In hindsight, it was pretty obvious from the moment he stepped into the shop that he wasn’t exactly welcome; all talking stopped at once, balls caught in people’s tight grips, and he could feel a million eyes watching him at once.
It’s a small club Sugawara had found by looking through a phonebook, of all things, tucked away on a mountainside a short hike away from the close-knit village at the base. It makes sense that an outsider would be noticed immediately, but he hadn’t taken into account how much of an uproar he might cause by settling so quickly.
“Hello,” he starts, shifting his back higher up on his shoulder. There are five of them, all about the same height, all looking like they hail from different regions of the country. No expression has changed. “I wanted to ask about joining the volleyball club – unless it’s exclusive,” good thing he left the door open behind him, “in which case, I can leave—”
“It’s not exclusive,” Someone says, finally, and jogs over to him. The tension in the room seems to break a little, and the others make an easy pace towards him. The one who spoke smiles and holds out a hand for Sugawara to shake. He’s taller than Suga by a few centimeters, a good deal tanner, and muscled like he lifts boxes for a living. “I’m Daichi Sawamura. My family owns the club, hence,” he points to his t-shirt with the club’s logo and his last name emblazoned beneath.
“Koushi Sugawara,” Suga introduces, shaking his hand. Suga’s smaller than everyone else in the club, it’s clear; they tower over and around him, like they’re trying to corner an animal, checking him out in the most intimidating way possible. “I just moved here, and I heard there was a volleyball club,” he shrugs, “I played a little in high school.”
“We’re a little more exclusive than that,” the brunet closest to Suga says, before Sawamura just flat-out talks over him.
“What position did you play?”
“Setter, obviously,” the affronted player says, crossing his arms, “No guy this scrawny would’ve made the team otherwise.”
Suga gives him a once-over. “I’m assuming you’re also a setter, then?”
“He is,” another player confirms, looping an arm around Suga’s shoulders and pulling him in the direction of the net. The other three break circle and follow, the brunet stage-whispering his disapproval. “He’s an asshole, though, so you don’t have to worry about that shining personality disappearing.”
His shorts read Kuroo – finally, a familiar name. “Your mom runs the grocery, right?” Tetsurou looks confused for a second before his face lights up. “She gave me directions for here. Told me to say ‘hi’ to her son. You’re Little Tetsu?”
Knowing someone’s mom gets Sugawara the brownie points he needs; Kuroo gives him an immediate introduction of The Assholes (apparently, a village-approved nickname) and a vague description of the absent fifth member (“big, loud, an owl. His hair looks like it could detach itself to kill someone,”) before tossing him the volleyball from under his arm.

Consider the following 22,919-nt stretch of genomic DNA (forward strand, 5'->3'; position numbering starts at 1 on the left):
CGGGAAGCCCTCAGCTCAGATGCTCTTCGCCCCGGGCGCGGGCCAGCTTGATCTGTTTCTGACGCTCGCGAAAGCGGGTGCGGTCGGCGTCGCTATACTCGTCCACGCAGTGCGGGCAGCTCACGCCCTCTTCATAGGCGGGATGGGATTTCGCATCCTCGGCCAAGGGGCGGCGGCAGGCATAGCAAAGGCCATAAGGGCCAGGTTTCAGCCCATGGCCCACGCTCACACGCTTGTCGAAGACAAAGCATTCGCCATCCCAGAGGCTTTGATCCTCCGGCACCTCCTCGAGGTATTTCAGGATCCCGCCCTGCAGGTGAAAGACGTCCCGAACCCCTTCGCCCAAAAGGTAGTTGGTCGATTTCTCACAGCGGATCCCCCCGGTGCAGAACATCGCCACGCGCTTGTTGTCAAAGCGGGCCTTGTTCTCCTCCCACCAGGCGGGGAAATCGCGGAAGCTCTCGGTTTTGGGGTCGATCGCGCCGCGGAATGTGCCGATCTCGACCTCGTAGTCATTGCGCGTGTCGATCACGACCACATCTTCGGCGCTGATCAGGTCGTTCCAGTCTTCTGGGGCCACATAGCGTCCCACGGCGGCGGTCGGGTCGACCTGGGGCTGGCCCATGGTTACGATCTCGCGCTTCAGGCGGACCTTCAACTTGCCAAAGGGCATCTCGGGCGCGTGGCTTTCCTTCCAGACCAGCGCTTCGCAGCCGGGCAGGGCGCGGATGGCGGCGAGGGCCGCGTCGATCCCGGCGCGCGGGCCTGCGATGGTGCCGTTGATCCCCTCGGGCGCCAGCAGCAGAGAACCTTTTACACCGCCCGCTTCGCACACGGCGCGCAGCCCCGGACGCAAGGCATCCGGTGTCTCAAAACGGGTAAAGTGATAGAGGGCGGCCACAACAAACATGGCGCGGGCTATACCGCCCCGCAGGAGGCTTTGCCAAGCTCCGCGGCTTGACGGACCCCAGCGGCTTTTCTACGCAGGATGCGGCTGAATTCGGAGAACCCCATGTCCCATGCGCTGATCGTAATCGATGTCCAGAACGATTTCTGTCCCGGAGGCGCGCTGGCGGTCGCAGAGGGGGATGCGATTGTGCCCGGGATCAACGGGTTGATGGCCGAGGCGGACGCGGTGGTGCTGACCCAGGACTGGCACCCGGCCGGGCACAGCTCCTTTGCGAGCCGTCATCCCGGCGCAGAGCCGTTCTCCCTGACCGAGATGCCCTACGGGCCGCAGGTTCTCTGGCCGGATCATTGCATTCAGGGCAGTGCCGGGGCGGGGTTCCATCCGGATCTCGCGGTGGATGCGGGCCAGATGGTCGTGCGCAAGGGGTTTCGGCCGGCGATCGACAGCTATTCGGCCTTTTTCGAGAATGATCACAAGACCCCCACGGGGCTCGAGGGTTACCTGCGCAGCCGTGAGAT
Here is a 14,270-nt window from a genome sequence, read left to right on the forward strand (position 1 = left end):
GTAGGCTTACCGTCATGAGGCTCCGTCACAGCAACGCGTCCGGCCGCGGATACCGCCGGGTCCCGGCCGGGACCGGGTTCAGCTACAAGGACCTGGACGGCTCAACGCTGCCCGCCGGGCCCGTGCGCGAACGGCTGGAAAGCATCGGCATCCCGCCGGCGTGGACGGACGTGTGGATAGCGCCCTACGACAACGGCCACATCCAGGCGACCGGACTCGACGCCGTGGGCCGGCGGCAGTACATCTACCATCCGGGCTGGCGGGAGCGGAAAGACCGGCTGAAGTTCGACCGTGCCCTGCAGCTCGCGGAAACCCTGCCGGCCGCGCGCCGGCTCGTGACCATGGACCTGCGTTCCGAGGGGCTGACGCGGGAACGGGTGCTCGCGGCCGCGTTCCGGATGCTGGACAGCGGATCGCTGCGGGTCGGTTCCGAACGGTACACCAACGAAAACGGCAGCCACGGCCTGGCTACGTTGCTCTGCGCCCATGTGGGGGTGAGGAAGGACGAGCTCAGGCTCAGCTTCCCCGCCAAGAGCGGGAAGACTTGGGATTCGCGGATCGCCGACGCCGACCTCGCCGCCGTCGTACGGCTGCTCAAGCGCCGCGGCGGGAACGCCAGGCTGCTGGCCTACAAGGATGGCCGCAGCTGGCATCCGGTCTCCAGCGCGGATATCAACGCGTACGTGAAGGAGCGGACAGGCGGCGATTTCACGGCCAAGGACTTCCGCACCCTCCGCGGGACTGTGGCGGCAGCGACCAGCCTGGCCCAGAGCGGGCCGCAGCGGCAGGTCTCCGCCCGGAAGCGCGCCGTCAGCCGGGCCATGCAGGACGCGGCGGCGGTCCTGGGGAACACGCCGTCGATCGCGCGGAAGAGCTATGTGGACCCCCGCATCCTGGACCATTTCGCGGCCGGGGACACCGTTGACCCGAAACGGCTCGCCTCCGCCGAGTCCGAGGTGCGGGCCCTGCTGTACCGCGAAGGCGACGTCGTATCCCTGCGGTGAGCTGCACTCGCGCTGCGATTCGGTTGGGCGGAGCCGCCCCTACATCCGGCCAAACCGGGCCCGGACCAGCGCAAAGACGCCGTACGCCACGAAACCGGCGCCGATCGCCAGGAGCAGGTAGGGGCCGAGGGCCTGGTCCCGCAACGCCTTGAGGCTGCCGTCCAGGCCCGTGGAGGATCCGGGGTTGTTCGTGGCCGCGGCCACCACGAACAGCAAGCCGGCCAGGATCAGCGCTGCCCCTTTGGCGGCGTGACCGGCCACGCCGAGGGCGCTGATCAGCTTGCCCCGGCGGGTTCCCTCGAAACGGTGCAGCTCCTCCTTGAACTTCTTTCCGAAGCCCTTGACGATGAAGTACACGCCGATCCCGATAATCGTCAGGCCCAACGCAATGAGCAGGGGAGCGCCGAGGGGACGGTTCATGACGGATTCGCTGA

“Let’s see what you can do.” They set up a two-on-three while Suga has no time to process what’s happening and it’s official: he’s the newest member of Sawamura VC.
It doesn’t take much for him to immerse himself in the group after that; they invite themselves to his Spartan apartment, with just a bed and a couch and a stack of books, and spend the first night playing word games and getting drunk. The villagers recognize him from his first day of lost madness, and insist on giving him everything he needs for free, at least for the time being; he gets fifteen invitations to dinner in the first week, and is delivered four soups by different middle schoolers on the third day he’s been there.
“Everyone’s really, really nice,” Sugawara’s saying as he walks down the street to one of two vending machines in the whole town. It’s just past one in the morning, but his paperwork’s been piling up over the last few days and it’s finally time for him to stop avoiding his job. This is his one break, and his cellphone only gets signal when he’s walking down the main street.
“It’s a village. I’d assume they were nice,” the reply crackles back over the bare hint of a connection, “What about their leader?”
“What about him?” He lowers his voice a little; it’s dead quiet outside. “I don’t think they really have a ‘leader’ – they just genuinely seem like five kids playing volleyball, visiting home for the summer.” No matter what else he tries to see them as, they only seem to have volleyball on their mind. It’s disorienting.
“You don’t have to vilify them to me or anything. You realize that, right?”
“Yeah,” Suga sighs.
“Honestly, you don’t even need a gun. I don’t know why you took one.”
“A push would do. You’re on a mountainside, so it should be pretty easy to push—”
“I get it, Tobio, really. You can stop.” There’s a pause on the other end that Sugawara laughs into. “You know, you remind me of one of the guys here. You react the same way to things.”
A sigh. “Just let us know if you need any help, Suga. There’s a whole team out here, and you have five marks.”
“You’re out there for a reason, but thanks for the thought. And they’re rookies at the law-breaking thing. It won’t be that difficult.”